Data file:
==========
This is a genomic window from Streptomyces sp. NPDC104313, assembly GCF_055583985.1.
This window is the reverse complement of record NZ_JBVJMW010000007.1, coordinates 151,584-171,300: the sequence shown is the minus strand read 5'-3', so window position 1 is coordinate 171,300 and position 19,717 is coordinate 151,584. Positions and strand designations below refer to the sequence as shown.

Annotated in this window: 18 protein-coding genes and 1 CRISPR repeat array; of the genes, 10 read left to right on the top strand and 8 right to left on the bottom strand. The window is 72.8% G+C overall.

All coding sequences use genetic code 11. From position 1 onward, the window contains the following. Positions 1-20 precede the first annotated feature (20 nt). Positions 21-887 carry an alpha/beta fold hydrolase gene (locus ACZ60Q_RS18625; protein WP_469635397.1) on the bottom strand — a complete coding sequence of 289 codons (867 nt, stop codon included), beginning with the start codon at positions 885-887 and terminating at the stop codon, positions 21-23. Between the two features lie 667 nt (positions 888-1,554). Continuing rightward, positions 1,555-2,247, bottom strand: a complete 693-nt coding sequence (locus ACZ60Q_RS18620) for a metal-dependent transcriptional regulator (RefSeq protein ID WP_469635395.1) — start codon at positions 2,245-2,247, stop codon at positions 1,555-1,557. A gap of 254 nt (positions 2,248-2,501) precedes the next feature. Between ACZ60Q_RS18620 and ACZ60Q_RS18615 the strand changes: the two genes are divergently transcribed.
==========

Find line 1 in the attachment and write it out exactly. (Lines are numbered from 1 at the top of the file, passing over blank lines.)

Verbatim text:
This is a genomic window from Streptomyces sp. NPDC104313, assembly GCF_055583985.1.